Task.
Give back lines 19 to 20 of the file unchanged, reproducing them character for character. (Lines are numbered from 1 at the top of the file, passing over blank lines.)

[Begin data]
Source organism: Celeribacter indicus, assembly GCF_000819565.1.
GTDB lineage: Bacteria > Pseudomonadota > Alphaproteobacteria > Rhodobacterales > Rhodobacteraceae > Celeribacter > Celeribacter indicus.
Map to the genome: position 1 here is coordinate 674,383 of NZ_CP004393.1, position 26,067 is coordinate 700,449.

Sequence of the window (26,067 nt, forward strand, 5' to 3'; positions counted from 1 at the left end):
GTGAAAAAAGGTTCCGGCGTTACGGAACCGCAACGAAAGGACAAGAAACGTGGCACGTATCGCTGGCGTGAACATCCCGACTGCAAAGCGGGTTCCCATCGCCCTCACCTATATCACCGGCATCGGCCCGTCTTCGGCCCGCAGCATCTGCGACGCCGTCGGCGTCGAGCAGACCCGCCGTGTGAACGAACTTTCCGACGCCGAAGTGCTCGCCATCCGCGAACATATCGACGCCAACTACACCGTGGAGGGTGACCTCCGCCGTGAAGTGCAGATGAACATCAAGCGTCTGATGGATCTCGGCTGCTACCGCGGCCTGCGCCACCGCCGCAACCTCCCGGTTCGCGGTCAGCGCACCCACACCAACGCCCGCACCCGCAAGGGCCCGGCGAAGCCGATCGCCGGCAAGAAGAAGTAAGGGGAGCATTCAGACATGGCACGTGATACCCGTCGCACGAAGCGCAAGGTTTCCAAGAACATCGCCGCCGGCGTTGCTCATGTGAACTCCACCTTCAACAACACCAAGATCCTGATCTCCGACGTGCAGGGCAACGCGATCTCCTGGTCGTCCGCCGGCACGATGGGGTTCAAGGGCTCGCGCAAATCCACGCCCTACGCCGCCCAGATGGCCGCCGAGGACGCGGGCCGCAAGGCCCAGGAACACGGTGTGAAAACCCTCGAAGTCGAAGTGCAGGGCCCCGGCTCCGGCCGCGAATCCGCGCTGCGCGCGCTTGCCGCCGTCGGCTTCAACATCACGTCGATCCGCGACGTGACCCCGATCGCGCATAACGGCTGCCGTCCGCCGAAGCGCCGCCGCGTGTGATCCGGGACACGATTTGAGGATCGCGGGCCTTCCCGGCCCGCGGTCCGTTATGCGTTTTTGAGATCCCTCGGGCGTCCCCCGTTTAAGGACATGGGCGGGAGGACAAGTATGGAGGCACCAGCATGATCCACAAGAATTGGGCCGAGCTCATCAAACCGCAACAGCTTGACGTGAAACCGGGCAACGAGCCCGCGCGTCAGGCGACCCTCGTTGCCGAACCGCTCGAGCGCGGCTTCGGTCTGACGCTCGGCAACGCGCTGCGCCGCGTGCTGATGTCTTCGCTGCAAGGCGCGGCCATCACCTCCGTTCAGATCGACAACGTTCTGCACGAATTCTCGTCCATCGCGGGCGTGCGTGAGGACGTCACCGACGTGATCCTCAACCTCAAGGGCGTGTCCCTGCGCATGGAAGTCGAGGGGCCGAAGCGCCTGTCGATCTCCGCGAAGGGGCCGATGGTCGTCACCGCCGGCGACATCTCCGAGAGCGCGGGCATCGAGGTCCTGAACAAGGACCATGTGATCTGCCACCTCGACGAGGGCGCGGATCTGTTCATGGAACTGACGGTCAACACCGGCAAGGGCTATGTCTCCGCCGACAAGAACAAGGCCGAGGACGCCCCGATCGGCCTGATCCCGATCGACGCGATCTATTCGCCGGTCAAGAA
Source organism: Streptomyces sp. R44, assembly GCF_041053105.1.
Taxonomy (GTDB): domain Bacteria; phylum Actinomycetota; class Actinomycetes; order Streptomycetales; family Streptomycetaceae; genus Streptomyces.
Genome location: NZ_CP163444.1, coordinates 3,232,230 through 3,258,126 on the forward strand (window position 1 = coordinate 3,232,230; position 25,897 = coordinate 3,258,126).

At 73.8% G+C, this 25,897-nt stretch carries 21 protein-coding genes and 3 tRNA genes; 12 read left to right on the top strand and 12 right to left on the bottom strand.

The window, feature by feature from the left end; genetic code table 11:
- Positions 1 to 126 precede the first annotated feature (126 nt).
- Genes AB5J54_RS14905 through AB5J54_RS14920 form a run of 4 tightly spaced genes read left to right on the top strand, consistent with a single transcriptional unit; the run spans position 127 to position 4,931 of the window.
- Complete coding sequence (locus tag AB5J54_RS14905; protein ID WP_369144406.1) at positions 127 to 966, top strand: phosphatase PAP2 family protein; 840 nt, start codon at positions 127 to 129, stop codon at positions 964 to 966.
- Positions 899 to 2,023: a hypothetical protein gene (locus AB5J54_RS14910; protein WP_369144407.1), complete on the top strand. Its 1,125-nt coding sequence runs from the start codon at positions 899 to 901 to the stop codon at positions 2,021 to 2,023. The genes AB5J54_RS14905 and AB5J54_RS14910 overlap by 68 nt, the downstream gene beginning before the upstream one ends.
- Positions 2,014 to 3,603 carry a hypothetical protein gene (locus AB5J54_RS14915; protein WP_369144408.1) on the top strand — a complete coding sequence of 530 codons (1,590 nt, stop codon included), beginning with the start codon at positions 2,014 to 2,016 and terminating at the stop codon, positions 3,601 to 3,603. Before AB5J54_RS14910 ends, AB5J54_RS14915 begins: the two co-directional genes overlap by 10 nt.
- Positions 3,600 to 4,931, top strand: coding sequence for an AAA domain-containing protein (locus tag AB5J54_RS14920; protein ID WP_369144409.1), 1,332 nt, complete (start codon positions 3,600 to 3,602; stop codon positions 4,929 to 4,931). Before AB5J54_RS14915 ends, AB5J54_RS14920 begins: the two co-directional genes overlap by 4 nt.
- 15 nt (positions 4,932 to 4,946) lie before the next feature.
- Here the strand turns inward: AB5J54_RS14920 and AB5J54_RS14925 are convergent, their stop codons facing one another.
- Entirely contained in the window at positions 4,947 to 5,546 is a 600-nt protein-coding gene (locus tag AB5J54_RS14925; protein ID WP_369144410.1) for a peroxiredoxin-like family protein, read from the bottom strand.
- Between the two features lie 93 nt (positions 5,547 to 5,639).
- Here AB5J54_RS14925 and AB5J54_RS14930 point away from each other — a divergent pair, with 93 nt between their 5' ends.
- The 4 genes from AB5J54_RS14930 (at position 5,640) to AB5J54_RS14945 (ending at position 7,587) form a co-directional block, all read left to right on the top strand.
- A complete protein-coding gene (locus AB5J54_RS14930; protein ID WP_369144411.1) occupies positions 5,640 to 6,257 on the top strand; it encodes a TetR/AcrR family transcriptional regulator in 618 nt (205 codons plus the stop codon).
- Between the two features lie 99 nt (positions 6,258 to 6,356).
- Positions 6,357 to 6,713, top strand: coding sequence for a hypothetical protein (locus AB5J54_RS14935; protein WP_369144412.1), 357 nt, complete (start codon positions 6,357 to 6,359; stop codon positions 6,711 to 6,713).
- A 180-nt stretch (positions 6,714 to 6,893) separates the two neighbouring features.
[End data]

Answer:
- Entirely contained in the window at positions 4,947 to 5,546 is a 600-nt protein-coding gene (locus tag AB5J54_RS14925; protein ID WP_369144410.1) for a peroxiredoxin-like family protein, read from the bottom strand.
- Between the two features lie 93 nt (positions 5,547 to 5,639).